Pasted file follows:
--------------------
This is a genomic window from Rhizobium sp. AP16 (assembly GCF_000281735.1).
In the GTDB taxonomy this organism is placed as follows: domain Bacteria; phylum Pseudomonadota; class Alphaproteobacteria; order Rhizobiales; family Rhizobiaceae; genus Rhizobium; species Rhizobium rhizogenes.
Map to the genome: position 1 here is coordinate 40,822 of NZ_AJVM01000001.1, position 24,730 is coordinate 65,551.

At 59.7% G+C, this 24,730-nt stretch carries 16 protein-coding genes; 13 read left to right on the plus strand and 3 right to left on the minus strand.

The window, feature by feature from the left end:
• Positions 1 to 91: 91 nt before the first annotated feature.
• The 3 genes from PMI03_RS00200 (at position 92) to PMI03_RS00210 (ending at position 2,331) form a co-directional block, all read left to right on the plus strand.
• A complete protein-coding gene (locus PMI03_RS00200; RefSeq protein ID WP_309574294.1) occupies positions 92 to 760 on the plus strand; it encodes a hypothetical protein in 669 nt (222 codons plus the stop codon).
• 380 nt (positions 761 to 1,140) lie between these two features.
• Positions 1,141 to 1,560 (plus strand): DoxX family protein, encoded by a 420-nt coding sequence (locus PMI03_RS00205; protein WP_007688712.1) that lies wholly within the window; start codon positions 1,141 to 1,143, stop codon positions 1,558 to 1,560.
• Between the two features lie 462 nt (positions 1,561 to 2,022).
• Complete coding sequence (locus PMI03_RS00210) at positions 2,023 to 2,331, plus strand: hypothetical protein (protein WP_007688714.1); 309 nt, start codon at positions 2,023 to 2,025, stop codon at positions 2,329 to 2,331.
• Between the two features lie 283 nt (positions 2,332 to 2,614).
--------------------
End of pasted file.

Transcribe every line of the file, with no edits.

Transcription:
This is a genomic window from Rhizobium sp. AP16 (assembly GCF_000281735.1).
In the GTDB taxonomy this organism is placed as follows: domain Bacteria; phylum Pseudomonadota; class Alphaproteobacteria; order Rhizobiales; family Rhizobiaceae; genus Rhizobium; species Rhizobium rhizogenes.
Map to the genome: position 1 here is coordinate 40,822 of NZ_AJVM01000001.1, position 24,730 is coordinate 65,551.

At 59.7% G+C, this 24,730-nt stretch carries 16 protein-coding genes; 13 read left to right on the plus strand and 3 right to left on the minus strand.

The window, feature by feature from the left end:
• Positions 1 to 91: 91 nt before the first annotated feature.
• The 3 genes from PMI03_RS00200 (at position 92) to PMI03_RS00210 (ending at position 2,331) form a co-directional block, all read left to right on the plus strand.
• A complete protein-coding gene (locus PMI03_RS00200; RefSeq protein ID WP_309574294.1) occupies positions 92 to 760 on the plus strand; it encodes a hypothetical protein in 669 nt (222 codons plus the stop codon).
• 380 nt (positions 761 to 1,140) lie between these two features.
• Positions 1,141 to 1,560 (plus strand): DoxX family protein, encoded by a 420-nt coding sequence (locus PMI03_RS00205; protein WP_007688712.1) that lies wholly within the window; start codon positions 1,141 to 1,143, stop codon positions 1,558 to 1,560.
• Between the two features lie 462 nt (positions 1,561 to 2,022).
• Complete coding sequence (locus PMI03_RS00210) at positions 2,023 to 2,331, plus strand: hypothetical protein (protein WP_007688714.1); 309 nt, start codon at positions 2,023 to 2,025, stop codon at positions 2,329 to 2,331.
• Between the two features lie 283 nt (positions 2,332 to 2,614).